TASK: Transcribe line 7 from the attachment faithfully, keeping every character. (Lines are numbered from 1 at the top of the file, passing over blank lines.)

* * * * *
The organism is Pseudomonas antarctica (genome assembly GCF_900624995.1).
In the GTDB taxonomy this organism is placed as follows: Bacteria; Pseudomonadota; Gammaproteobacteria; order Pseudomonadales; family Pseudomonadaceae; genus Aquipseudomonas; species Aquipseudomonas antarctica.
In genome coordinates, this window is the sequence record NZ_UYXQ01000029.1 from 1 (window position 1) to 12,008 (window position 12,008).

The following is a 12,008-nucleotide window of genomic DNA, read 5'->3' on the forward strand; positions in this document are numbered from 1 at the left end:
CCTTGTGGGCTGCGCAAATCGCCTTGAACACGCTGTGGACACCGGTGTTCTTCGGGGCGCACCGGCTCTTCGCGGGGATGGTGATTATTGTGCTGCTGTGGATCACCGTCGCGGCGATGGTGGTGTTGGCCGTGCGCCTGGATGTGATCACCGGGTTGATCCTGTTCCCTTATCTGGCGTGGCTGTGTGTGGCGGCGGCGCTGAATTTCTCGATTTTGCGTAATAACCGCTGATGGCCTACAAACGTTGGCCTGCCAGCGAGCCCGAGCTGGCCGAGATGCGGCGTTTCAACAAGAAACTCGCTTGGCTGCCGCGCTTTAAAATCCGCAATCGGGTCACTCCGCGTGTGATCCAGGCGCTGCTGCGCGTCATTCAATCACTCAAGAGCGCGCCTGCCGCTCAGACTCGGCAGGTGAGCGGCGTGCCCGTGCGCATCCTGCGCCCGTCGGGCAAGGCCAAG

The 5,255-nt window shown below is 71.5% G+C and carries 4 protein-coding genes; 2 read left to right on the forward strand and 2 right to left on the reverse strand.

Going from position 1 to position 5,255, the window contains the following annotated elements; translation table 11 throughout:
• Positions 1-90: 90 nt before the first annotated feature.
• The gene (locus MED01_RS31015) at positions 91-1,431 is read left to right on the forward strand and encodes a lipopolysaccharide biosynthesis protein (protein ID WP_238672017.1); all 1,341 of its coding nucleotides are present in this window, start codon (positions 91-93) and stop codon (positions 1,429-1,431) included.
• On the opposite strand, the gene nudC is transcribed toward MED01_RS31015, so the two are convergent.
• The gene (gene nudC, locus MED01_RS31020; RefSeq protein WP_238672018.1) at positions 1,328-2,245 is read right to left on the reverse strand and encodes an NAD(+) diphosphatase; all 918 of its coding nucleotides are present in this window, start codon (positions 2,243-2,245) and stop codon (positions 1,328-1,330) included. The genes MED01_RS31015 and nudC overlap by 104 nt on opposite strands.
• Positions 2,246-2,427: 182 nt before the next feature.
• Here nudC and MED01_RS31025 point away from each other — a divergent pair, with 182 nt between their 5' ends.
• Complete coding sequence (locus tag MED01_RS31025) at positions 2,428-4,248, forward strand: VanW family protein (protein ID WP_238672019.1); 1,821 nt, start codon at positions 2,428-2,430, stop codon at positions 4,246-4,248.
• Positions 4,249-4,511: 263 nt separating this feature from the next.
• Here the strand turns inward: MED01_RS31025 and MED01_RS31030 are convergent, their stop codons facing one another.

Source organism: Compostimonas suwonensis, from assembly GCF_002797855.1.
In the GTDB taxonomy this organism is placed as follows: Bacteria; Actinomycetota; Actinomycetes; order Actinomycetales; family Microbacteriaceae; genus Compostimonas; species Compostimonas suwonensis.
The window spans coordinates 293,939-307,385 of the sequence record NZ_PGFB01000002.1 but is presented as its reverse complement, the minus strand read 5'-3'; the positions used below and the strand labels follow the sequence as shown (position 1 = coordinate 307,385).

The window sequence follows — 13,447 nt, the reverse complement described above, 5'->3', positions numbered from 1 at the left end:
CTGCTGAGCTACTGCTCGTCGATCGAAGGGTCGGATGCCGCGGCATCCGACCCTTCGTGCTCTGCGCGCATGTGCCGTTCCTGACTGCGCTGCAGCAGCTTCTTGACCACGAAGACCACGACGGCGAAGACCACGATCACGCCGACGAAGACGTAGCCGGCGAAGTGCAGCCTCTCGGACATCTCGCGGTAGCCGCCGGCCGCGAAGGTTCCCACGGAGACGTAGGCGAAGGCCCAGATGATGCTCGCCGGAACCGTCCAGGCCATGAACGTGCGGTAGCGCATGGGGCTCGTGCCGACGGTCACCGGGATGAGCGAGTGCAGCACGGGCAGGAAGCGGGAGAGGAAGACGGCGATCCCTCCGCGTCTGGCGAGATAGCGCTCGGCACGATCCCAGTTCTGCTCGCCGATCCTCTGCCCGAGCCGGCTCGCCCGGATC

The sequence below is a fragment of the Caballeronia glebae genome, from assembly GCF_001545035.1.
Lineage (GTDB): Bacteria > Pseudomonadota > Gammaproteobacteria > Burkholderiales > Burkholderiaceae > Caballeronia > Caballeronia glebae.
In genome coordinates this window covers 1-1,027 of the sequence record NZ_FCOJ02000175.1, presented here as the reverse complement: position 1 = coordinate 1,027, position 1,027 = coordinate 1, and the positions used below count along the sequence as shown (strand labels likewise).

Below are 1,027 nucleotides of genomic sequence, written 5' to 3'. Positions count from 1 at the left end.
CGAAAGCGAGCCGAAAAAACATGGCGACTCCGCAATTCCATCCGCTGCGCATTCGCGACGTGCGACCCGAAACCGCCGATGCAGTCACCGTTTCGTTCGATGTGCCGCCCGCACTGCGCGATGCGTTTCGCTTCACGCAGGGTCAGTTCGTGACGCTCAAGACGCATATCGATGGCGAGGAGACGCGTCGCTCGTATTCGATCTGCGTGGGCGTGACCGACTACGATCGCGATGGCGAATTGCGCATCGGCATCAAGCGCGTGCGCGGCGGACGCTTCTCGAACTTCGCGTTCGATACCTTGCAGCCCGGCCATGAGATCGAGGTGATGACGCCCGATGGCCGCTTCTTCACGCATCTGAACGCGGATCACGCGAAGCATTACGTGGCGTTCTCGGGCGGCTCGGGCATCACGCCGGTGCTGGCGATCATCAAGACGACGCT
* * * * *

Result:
Going from position 1 to position 5,255, the window contains the following annotated elements; translation table 11 throughout: